Numerous civil society organizations in El Salvador are rejecting the hypothesis of the police that Marcelo Rivera was murdered by gang members he knew after talking and drinking with them. Rivera was a prominent activist who had denounced election fraud and protested the possibility of gold mining in the country. The civil society groups are complaining that the police have completely discounted any link between enemies made by Rivera's activism and his violent death.
The website World War 4 Report states:
The victim's brother, Miguel Rivera, dismissed the gang violence explanation. "Saying that my brother died at the hands of gang members is an unbelievable story and becomes a mockery for my family. My brother was tortured. He was alive for nine days after his disappearance. His trachea was broken by a nylon cord that strangled him, pushing his arm up to his face. This is not an act of gang members. It is torture."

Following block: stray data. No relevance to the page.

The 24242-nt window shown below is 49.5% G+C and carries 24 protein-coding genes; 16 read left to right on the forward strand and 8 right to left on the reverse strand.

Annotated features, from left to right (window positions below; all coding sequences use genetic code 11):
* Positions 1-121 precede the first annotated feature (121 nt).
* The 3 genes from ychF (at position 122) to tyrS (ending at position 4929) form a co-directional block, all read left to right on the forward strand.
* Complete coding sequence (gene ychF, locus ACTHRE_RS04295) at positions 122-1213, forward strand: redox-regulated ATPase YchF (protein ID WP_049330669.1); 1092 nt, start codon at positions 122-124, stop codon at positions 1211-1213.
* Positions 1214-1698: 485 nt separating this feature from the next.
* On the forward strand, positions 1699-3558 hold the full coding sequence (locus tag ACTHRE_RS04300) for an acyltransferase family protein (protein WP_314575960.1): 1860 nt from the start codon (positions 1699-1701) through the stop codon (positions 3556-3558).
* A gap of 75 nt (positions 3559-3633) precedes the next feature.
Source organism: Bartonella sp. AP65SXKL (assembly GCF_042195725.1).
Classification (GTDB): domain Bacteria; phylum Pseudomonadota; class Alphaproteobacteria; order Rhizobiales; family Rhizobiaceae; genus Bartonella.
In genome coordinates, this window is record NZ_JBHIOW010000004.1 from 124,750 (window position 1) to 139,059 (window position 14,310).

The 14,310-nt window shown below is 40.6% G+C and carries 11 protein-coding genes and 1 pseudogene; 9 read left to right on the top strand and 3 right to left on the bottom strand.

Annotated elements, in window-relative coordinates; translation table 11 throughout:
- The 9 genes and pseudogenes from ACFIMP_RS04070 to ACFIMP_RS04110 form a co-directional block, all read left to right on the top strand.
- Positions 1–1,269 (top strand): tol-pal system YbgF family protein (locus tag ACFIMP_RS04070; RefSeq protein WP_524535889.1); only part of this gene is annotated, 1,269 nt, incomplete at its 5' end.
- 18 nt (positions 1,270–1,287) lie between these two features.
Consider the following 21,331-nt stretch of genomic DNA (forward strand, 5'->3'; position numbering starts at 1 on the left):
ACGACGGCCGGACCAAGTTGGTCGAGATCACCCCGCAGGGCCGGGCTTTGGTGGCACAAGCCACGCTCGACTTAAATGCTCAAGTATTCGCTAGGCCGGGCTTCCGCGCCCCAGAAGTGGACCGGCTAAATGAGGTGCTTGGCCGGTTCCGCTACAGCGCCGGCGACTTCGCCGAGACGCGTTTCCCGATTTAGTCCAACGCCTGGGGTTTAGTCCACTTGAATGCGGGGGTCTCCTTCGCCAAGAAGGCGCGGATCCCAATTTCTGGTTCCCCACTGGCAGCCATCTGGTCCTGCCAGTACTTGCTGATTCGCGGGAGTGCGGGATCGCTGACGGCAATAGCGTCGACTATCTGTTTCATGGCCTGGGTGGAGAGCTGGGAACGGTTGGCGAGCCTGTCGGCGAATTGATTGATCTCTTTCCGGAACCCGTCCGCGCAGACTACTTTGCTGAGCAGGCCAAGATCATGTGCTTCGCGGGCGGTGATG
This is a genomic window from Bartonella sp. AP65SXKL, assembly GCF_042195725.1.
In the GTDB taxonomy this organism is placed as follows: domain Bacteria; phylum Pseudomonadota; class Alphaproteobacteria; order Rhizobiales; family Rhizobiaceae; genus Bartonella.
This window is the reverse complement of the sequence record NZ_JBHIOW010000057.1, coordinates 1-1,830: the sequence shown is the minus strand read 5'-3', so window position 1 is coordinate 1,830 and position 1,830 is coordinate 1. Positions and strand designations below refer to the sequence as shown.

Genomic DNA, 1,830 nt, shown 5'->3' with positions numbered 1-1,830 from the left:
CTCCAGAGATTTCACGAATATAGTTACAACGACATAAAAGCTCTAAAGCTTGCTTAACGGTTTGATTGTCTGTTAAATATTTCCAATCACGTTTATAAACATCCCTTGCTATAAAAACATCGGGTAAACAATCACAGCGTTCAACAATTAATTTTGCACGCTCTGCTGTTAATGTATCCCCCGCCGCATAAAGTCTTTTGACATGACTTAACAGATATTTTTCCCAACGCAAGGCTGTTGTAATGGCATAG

Rivera was director of the Casa de Cultura in San Isidro, and was active in social justice and environmental struggles. Friends and family members report that he received many threats in response to his public denunciations of San Isidro Mayor Ignacio Bautista of the ARENA party. Rivera was vocal in his stance against attempted fraud in the municipal and legislative elections of Jan. 18, which led community members to shut down the town's voting centers, forcing a make-up election to be held the following week. Rivera was also active in the national movement against mining projects that threaten El Salvador's principal watersheds.
With a new government, a new head to the National Police, and a new attorney general, this case will be worth watching to determine whether a greater number of murders, particularly those which might have a political connection, are solved to the satisfaction of all interested parties. Prior cases under the ARENA administrations, like the cases of Gilberto Soto or the Manzanares family, have left many unanswered questions.